“Peaceful Warrior“–the movie version of the novel, “Way of the Peaceful Warrior,” written by former Olympic gymnast turned bestselling author Dan Millman–hits theaters up and down the West Coast this weekend. (Over the course of June, it will make its way East as well. To watch some clips from the movie, click here.)
As a former serious gymnast myself, I was impressed with the fact that “Peaceful Warrior” faces head on the fears–both real and psychological–that gymnasts struggle with, especially as they move higher up the competition scale. Olympics TV broadcasts often glorify gymnastics, sensationalizing the extreme disappointments and the exciting and unexpected successes (especially of the women), but fail to truly explore the mind games competitive gymnasts face on a regular basis. It is not uncommon for gymnasts to conjure up all sorts of demons regarding especially difficult moves, as is the case in the movie, where viewers are privy to the nightmares Dan (the main character) has about his routines on the rings.
I remember vividly the fears I associated with particular flips on the beam; with the enormous concentration needed for vaults; and with hitting the spring board just right, to get enough height. I remember playing these moves over and over in my mind, imagining myself crashing in all sorts of horrible ways–in a manner similar to the visions Dan has of himself falling from the rings and mangling his body.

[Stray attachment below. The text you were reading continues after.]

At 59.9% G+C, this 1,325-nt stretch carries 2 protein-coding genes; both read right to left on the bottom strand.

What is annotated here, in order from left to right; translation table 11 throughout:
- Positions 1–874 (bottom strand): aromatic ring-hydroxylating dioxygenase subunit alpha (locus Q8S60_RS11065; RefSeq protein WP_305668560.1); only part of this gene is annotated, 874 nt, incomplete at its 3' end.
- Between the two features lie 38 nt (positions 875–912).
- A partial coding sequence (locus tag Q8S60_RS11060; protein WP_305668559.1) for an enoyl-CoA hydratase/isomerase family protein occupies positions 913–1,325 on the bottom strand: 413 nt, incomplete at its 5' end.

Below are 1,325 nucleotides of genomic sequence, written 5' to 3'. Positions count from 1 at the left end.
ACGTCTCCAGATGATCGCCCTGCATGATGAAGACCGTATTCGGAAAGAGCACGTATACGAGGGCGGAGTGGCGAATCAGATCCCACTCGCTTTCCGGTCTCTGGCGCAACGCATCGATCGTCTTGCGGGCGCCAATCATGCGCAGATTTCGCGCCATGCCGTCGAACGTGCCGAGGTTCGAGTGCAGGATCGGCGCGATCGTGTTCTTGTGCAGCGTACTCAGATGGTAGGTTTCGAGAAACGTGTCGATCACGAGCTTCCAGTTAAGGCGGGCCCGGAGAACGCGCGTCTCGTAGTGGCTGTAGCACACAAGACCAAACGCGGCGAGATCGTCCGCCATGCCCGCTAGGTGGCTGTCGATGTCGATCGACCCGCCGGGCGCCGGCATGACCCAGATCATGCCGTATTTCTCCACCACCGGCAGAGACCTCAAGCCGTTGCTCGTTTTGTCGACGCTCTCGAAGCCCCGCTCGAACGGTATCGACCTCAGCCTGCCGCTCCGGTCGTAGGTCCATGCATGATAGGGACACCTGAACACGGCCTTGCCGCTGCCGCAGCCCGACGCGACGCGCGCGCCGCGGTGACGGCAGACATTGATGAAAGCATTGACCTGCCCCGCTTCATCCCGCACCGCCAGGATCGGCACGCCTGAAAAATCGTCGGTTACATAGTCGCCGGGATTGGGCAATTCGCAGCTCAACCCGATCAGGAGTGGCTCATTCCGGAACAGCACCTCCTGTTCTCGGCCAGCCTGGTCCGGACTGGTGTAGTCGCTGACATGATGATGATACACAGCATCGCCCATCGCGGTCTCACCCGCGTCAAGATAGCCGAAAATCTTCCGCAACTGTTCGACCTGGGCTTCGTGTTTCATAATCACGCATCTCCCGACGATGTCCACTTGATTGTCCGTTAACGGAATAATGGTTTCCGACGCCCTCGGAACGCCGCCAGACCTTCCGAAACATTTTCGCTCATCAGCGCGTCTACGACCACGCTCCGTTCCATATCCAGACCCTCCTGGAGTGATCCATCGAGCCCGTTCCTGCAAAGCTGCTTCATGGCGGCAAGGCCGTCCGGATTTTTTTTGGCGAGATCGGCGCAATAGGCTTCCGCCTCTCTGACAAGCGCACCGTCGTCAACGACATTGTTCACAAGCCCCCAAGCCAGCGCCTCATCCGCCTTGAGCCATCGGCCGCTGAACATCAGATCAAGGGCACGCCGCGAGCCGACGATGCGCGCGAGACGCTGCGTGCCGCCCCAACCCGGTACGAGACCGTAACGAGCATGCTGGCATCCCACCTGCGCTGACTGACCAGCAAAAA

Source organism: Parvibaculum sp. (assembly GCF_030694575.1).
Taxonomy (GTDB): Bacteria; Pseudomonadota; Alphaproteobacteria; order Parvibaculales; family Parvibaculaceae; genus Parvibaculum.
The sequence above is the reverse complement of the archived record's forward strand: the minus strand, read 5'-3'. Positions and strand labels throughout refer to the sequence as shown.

In my case, as the mind games got overly intense and the fears grew too enormous to withstand, I eventually quit. Yet the plot of “Peaceful Warrior” turns instead on Dan’s chance encounter with a man at a local gas station whom he learns to call Socrates (played by Nick Nolte). Socrates teaches him how to quell the demons with Eastern philosophy and a range of Zen meditation techniques (which sometimes come off rather “Karate Kid”-like).
Through Dan’s relationship with this mysterious man who doles out wisdom left and right–such as, “You are not who you think you are”–to a confused and, at first, resistant Dan, Dan learns to master his fears, become the moves of his routines, and overcome a potential identity crisis involving the loss of his Olympic dream and his future as a gymnast. The movie is ultimately of the inspirational genre, yet rather than have it turn on the simple theme of “the comeback,” it explores the notion of becoming spiritually centered as foundational to the possibility of a comeback.
Be warned: Viewers may cringe at the inevitable and rather corny allusions to “The Karate Kid,” as well as the familiar, cliched philosopher-sage advice continually emerging from the mouth of Socrates. (It gets a bit over the top). But the way the film develops the relationship between becoming spiritually centered and finding success in life–particularly in sports (and most specifically, gymnastics)–is intriguing nonetheless. The story is sure to have athletes, both former and current, reflecting on their own self-conjured mind games and demons, and whether Eastern philosophy and meditative practices might be helpful in conquering these common psychological struggles in the world of competitive sports.